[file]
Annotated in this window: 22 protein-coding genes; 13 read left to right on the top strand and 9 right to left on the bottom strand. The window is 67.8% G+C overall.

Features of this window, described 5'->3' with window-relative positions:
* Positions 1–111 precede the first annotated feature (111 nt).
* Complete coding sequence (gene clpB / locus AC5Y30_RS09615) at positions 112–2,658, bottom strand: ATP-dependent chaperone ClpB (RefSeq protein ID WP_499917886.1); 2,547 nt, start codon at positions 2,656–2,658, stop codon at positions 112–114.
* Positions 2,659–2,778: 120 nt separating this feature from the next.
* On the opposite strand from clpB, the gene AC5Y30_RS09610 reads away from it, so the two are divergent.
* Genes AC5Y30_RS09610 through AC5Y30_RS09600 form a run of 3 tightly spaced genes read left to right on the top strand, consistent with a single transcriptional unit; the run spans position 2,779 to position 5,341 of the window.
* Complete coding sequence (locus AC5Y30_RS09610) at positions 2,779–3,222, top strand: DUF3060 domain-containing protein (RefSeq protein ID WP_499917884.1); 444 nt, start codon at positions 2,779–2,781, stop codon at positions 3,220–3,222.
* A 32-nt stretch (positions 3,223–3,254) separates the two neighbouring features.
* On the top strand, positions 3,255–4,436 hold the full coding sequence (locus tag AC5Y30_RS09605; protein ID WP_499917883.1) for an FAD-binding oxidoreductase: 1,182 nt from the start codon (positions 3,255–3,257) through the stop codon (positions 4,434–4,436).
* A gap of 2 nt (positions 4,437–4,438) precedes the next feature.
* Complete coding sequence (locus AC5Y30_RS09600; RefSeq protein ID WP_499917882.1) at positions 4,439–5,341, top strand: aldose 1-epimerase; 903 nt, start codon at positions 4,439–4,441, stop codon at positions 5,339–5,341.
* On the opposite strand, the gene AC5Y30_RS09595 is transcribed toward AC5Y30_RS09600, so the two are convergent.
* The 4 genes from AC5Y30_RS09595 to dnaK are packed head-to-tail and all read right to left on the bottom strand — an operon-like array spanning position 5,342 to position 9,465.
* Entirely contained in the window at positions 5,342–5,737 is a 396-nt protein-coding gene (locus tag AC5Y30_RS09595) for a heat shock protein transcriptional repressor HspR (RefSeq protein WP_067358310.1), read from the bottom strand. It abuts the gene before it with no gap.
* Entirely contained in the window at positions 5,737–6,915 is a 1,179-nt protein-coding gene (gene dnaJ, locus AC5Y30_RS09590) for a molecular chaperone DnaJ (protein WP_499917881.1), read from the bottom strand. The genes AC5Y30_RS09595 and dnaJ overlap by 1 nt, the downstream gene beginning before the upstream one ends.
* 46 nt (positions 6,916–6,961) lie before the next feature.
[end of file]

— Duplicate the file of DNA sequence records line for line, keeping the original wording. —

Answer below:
Annotated in this window: 22 protein-coding genes; 13 read left to right on the top strand and 9 right to left on the bottom strand. The window is 67.8% G+C overall.

Features of this window, described 5'->3' with window-relative positions:
* Positions 1–111 precede the first annotated feature (111 nt).
* Complete coding sequence (gene clpB / locus AC5Y30_RS09615) at positions 112–2,658, bottom strand: ATP-dependent chaperone ClpB (RefSeq protein ID WP_499917886.1); 2,547 nt, start codon at positions 2,656–2,658, stop codon at positions 112–114.
* Positions 2,659–2,778: 120 nt separating this feature from the next.
* On the opposite strand from clpB, the gene AC5Y30_RS09610 reads away from it, so the two are divergent.
* Genes AC5Y30_RS09610 through AC5Y30_RS09600 form a run of 3 tightly spaced genes read left to right on the top strand, consistent with a single transcriptional unit; the run spans position 2,779 to position 5,341 of the window.
* Complete coding sequence (locus AC5Y30_RS09610) at positions 2,779–3,222, top strand: DUF3060 domain-containing protein (RefSeq protein ID WP_499917884.1); 444 nt, start codon at positions 2,779–2,781, stop codon at positions 3,220–3,222.
* A 32-nt stretch (positions 3,223–3,254) separates the two neighbouring features.
* On the top strand, positions 3,255–4,436 hold the full coding sequence (locus tag AC5Y30_RS09605; protein ID WP_499917883.1) for an FAD-binding oxidoreductase: 1,182 nt from the start codon (positions 3,255–3,257) through the stop codon (positions 4,434–4,436).
* A gap of 2 nt (positions 4,437–4,438) precedes the next feature.
* Complete coding sequence (locus AC5Y30_RS09600; RefSeq protein ID WP_499917882.1) at positions 4,439–5,341, top strand: aldose 1-epimerase; 903 nt, start codon at positions 4,439–4,441, stop codon at positions 5,339–5,341.
* On the opposite strand, the gene AC5Y30_RS09595 is transcribed toward AC5Y30_RS09600, so the two are convergent.
* The 4 genes from AC5Y30_RS09595 to dnaK are packed head-to-tail and all read right to left on the bottom strand — an operon-like array spanning position 5,342 to position 9,465.
* Entirely contained in the window at positions 5,342–5,737 is a 396-nt protein-coding gene (locus tag AC5Y30_RS09595) for a heat shock protein transcriptional repressor HspR (RefSeq protein WP_067358310.1), read from the bottom strand. It abuts the gene before it with no gap.
* Entirely contained in the window at positions 5,737–6,915 is a 1,179-nt protein-coding gene (gene dnaJ, locus AC5Y30_RS09590) for a molecular chaperone DnaJ (protein WP_499917881.1), read from the bottom strand. The genes AC5Y30_RS09595 and dnaJ overlap by 1 nt, the downstream gene beginning before the upstream one ends.
* 46 nt (positions 6,916–6,961) lie before the next feature.